Culture & Lifestyle / Honour Killing Case Back Before The Supreme Court

Honour Killing Case Back Before The Supreme Court

Culture & Lifestyle Mar 20, 2017

A mother and uncle accused of arranging an honour killing in India 17 years ago will appear in the Supreme Court of Canada today to fight extradition efforts. 

Malkit Sidhu and Surjit Badesha of British Columbia are accused in India of the murder of 25-year-old Jaswinder (Jassi) Sidhu, also a Canadian resident, while she was in India in 2000.

Malkit Sidhu and Badesha of British Columbia are accused in connection with the death of Jassi Sidhu in Punjab. Photo Credit:

Jassi was allegedly targeted for marrying a rickshaw driver, someone of a much “lower caste,” instead of an older man her family had arranged for her to wed in Canada.

She had flown to India to be with her husband, Sukhwinder (Mithu) Singh, and was preparing to bring him back to Canada.

The couple was attacked while riding a scooter, and Jassi was later kidnapped and killed. Her body was dumped after her throat was slashed and her husband was also badly beaten and left for dead.

Sidhu and Badesha were arrested in Canada in 2012, when they were suspected of having a hand in the so-called honour killing.

Honour Killing India
Jassi had gone to India to reunite with her husband after fleeing her family home. Photo Credit:

Indian courts wanted the pair extradited for trial, but the British Columbia Court of Appeals had overturned the extradition order when it deemed that the Canadian residents would be at risk for violence in India’s prisons.

Badesha’s lawyer, Michael Klein, said Canada was obliged to protect the BC residents.

“Both of these people are elderly and both have health issues and that makes them more vulnerable in an Indian prison system, especially one which has been characterized as quite brutal,” Klein told CBC News.

Now, in a 46-page submission to the court, the Attorney General of Canada says the BC court of appeals “erred” and called the court’s decision an “unwarranted interference” in the minister’s efforts to return the alleged perpetrators in the “brutal and notorious ‘honour’ killing of a Canadian citizen.”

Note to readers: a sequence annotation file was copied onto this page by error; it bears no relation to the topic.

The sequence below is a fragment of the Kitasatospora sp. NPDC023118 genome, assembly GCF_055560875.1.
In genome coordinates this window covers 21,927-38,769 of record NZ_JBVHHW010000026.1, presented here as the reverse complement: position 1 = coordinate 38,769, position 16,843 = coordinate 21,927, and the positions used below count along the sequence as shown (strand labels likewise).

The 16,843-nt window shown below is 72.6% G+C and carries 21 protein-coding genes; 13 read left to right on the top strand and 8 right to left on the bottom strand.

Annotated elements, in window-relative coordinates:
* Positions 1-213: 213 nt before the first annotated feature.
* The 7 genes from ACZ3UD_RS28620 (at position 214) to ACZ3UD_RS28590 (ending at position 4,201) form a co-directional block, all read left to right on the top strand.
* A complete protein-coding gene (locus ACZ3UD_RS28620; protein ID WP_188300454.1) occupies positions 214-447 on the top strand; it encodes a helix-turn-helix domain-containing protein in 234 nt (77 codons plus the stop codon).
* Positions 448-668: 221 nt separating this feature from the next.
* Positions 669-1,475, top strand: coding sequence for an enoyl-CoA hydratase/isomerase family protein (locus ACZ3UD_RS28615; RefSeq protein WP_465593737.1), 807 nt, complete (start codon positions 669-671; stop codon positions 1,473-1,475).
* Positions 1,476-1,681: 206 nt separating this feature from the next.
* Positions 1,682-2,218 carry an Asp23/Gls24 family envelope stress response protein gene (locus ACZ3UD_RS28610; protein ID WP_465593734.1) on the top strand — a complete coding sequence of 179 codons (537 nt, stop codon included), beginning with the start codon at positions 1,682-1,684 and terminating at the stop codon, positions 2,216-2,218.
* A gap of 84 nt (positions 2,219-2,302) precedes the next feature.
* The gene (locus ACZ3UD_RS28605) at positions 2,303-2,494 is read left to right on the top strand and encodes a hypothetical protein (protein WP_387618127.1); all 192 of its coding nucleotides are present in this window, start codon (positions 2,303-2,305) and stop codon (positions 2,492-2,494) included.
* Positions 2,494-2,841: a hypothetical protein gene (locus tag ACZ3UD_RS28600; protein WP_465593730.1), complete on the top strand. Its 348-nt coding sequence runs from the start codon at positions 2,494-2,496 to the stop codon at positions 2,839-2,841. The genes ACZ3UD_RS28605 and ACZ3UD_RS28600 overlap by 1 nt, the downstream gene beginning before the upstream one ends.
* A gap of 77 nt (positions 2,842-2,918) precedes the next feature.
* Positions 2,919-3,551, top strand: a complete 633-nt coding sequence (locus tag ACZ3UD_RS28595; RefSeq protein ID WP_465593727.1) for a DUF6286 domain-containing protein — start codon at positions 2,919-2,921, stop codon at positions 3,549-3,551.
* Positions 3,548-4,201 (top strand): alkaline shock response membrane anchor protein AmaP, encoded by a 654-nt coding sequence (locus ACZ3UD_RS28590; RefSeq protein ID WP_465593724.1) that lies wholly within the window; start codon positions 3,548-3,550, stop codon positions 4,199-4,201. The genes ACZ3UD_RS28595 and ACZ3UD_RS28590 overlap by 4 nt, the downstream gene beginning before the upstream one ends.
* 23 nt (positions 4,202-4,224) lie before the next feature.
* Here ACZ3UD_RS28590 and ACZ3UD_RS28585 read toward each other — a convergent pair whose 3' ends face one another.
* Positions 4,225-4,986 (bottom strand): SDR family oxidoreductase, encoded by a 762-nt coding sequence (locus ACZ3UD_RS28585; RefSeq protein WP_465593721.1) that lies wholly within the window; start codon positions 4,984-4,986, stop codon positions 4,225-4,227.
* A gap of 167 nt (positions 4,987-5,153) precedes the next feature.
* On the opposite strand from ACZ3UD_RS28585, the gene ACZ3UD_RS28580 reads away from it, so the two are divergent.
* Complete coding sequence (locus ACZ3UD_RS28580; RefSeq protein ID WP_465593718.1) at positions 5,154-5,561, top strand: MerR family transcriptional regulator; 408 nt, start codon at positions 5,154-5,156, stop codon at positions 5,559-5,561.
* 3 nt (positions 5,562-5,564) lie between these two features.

Human rights abuses are shockingly high in Indian prisons. Photo Credit:

“The need to fulfil Canada’s obligations in relation to extradition is always a crucial factor precisely because of the objectives of the extradition regime including the importance of seeing justice done in the jurisdiction in which crimes are committed and the need to prevent Canada from becoming a safe haven for criminals,” the submission reads.

Canadian courts have received diplomatic assurances that Sidhu and Badesha will be free from execution, torture and mistreatment in India, but human rights lawyer Adriel Weaver says this assurance is insufficient.

“The prohibition on torture is absolute, and diplomatic assurances are inherently ineffective and unreliable,” Weaver said.

What will happen in the long-running legal battle of #JusticeForJassi? Photo Credit:

The Canadian government will argue today on the “errors” made in the ruling, which is said to be “jeopardizing Canada’s ability to live up to its obligations to extradition treaty partners.”

Juda Strawczynski, president of Canadian Lawyers for International Human Rights, said Canada cannot overlook human rights in the pursuit of justice.

“We have to look at what we can fully consider as justice, and here we have to be mindful of Canada’s reputation and trying to avoid injustices as much as possible,” said Strawczynski .



Main Image Photo Credit:

Nomaan Khan

Nomaan Khan


After spending some time in a completely different field, Nomaan decided to drop it all and switch to Mohawk College to pursue his longtime interest in the world of Journalism. His experience working in multimedia platforms has helped him develop exceptional skills in thinking on his feet, being ...


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